You may be asking yourself why you are reading a post about composting in mid-November. Yes, I am writing about compost and yes, it is November 17th … and yes, you should keep reading! This post is coming about now because I have just gotten my Earth Machine composter set up in my backyard. A bit late on the 2011 compost track? Nah! My frame of mind is that I have an excellent head start on the 2012 compost season!
It’s true, you do need heat to successfully compost and the first thing that comes to mind when you mention “Maine” and “upcoming winter” is not heat, but that’s okay. We have filled our composter about halfway with yard leaves and other scraps that we came across while preparing our yard for snow. Though to be honest we have already had some of that in October (5 inches) and we were SO not ready for it, but now we are, so bring it on, Mother Nature! Our scraps will (very) slowly turn into nutrient rich soil even in the cold weather, until it freezes. Then when the early days of spring come along the decomposition will rapidly speed up and hopefully we will have decent dirt ready for us when we need it, later on in the spring.
Well, after that tangent it’s time to get to the POINT of this post! Tea! (of course) It is great for compost! Steeped tea leaves provide very small bits that compost very well, and if still wet gives the compost a bit of much-needed moisture. In most cases you can compost your bagged tea as well with just a couple of things to keep in mind: nylon tea bags are bad for compost (just cut them open and dump the tea leaves in) and staples will NOT compost. If you don’t want little staples in your compost just cut them out before you toss the tea bag in. There is also some concern that heat sealed tea bags contain plastics to help them seal. Plastics are not good for compost, so you may want research what your tea bags are made from before tossing them in the heap.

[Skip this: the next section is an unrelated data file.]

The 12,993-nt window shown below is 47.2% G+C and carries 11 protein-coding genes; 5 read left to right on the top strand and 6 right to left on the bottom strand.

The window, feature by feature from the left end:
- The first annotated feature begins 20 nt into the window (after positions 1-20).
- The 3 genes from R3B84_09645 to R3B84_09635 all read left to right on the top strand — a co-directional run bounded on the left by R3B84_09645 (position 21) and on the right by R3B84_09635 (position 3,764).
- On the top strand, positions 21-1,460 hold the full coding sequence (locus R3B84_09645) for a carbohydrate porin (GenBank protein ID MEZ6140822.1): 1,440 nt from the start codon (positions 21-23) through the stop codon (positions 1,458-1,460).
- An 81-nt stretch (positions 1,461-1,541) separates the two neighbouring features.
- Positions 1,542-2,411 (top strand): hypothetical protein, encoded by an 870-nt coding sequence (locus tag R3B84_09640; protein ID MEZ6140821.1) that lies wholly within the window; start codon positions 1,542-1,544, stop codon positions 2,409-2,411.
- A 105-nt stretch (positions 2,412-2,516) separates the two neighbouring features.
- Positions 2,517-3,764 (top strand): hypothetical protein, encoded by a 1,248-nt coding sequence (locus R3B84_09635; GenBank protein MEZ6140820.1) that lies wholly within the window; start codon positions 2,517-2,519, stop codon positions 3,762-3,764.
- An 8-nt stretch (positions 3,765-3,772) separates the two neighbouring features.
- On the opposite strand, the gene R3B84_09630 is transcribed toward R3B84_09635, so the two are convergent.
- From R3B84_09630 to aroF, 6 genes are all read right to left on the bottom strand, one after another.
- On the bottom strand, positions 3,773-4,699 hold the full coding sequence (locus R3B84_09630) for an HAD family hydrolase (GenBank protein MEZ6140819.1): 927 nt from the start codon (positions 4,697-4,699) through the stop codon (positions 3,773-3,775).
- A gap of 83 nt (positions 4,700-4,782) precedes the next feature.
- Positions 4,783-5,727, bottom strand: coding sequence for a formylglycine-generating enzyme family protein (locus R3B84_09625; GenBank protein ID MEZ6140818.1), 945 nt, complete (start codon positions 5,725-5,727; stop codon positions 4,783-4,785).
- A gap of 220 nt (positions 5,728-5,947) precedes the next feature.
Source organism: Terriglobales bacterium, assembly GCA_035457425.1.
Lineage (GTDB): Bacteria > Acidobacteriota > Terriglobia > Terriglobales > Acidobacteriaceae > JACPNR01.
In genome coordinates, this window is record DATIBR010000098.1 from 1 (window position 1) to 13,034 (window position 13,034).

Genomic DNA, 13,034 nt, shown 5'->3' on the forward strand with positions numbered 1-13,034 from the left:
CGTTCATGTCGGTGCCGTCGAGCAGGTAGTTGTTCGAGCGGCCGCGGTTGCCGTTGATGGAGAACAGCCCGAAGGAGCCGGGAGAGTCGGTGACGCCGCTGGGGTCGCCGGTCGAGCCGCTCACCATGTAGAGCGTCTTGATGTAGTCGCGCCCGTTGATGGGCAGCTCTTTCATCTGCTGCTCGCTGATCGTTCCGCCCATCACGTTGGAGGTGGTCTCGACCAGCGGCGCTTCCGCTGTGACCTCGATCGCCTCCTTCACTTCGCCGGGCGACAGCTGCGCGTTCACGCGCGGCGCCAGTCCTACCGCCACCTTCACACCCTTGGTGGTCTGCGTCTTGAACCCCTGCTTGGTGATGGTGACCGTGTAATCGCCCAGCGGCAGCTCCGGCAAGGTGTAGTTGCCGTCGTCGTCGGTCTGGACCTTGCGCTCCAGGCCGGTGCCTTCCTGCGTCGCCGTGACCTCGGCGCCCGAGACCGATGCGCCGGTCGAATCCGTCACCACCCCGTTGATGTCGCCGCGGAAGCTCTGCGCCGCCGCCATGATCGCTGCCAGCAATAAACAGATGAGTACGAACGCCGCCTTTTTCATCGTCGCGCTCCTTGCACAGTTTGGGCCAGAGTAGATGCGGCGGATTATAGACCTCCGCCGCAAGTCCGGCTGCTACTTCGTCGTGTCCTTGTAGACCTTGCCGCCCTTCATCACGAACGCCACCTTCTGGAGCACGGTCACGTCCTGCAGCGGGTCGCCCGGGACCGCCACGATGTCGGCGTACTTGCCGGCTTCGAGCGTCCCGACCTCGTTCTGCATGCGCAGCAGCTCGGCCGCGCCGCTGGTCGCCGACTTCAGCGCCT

AND… if you like steeping tea that you drink, how about making some tea that your garden drinks? Compost tea! I have never tried this (duh, I just starting composting this week), but it seems like it could be pretty cool and beneficial to the garden. Here are some links to learn more about it: